Inquiry announced into child sexual abuse in state school

child sexual abuse

The Victorian Government has recently approved an inquiry into historical cases of child sexual abuse at Beaumaris Primary School, a government-run institution in Victoria, Australia.

There are already demands to extend the inquiry to all Victoria state schools.

The initial inquiry will investigate abuse that occurred during the 1960s and 1970s, as well as ongoing abuse committed by Beaumaris employees at other schools.

The investigation will establish an official record of the experiences of school victim-survivors and examine allegations of abuse by the three staff members, who also worked at other government schools.

Approximately $4.5 million is being set aside to support victim-survivors and run the inquiry, which could be expanded to investigate instances of historical abuse at other schools under its terms of reference.

“This is not in any way diminishing the experience of anybody at any other school,” Victorian Premier Daniel Andrews said.

“But the circumstances at Beaumaris Primary School all those decades ago are unique, given there were multiple victims, multiple offenders, multiple predators at the one time.”

Beaumaris “the tip of the iceberg”

There are demands to extend the inquiry to include all government-run schools in Victoria, as Beaumaris is seen as just “the tip of the iceberg,” according to Victorian MP Brad Roswell.

Premier Andrews said at least three school staff members at the time are believed to be involved in what he described as vile, evil and predatory behaviour towards students.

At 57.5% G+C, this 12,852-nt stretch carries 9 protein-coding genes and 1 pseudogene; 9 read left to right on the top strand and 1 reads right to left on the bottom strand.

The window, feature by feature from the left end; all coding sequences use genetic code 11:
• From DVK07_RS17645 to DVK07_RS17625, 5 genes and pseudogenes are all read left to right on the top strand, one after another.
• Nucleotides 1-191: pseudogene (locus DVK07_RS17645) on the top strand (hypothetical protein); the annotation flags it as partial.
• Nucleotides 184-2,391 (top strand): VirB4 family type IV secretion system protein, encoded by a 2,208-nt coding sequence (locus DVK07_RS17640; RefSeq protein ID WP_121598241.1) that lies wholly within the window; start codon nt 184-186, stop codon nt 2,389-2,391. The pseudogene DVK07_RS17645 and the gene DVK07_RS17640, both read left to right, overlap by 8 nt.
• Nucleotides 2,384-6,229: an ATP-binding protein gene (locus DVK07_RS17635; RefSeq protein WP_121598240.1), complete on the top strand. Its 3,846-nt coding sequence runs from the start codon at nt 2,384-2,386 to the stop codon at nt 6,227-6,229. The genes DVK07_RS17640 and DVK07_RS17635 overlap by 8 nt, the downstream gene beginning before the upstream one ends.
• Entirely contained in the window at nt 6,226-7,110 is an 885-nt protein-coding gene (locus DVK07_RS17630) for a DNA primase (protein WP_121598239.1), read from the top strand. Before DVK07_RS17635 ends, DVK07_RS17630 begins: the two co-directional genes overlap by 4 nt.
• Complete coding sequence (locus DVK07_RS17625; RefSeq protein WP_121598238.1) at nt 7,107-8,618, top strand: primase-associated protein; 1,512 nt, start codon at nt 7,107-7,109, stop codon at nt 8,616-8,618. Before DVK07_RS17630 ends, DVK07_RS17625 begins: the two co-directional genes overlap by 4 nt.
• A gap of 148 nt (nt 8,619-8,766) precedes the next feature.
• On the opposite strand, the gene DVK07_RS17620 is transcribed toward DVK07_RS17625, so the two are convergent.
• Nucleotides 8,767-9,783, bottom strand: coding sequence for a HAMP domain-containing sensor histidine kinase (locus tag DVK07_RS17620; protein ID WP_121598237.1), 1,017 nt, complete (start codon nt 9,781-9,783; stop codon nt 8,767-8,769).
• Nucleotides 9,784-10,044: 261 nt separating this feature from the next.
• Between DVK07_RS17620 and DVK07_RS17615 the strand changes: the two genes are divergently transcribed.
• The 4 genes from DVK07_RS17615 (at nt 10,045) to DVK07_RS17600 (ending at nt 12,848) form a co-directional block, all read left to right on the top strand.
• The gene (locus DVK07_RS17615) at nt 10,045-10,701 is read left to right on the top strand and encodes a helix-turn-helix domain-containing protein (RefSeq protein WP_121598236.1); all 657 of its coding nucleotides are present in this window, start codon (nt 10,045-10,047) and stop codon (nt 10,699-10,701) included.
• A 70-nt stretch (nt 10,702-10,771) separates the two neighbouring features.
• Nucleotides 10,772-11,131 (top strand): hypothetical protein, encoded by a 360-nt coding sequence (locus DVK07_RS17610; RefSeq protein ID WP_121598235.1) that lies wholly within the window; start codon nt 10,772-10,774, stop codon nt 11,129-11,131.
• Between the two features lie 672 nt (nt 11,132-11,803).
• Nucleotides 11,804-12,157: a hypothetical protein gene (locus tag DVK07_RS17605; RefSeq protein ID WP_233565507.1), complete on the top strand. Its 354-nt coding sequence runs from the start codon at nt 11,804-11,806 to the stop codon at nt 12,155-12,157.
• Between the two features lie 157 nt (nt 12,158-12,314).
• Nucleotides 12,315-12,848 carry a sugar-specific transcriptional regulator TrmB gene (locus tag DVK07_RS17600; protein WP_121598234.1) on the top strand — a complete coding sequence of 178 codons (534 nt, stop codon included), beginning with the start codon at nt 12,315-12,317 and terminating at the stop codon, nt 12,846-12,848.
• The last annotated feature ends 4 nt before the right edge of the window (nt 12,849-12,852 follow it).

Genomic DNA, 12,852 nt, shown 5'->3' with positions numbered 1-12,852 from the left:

“This is principally a truth-telling process and one that is about providing people with that certainty that they are heard, they are believed,” Andrews told reporters.

“That is an important part of healing, it’s an important part of justice.”

More than five years have passed since the Royal Commission into Institutional Responses to Child Sexual Abuse concluded its final report and recommendations. The Royal Commission provided a platform for approximately 8,000 survivors of child sexual abuse to share their experiences.

No government school examined

Reportedly, 35.7 percent of survivors reported abuse within Catholic-run institutions, while 32.5 percent reported abuse within government-run institutions.

Despite the comparable proportions of allegations, Catholic-run institutions were the focus of twice as many public hearings as government-run schools, with no government school being examined during a public hearing.

The Royal Commission conducted five separate public hearings on Catholic schools and an additional six hearings on schools affiliated with other faith groups. However, government schools were not considered, aside from a couple of special schools that no longer exist.

The closest the Royal Commission came to addressing abuse in normal government schools was through the testimony of a single witness from the NSW Department of Education regarding student-on-student sexual abuse.

Charges were laid last month against an 82-year-old Queensland man as part of an ongoing police investigation into reported sexual assaults linked to the Beaumaris school.

The former teacher is set to face court on 26 counts of indecent assault dating back to the 1960s and 1970s.


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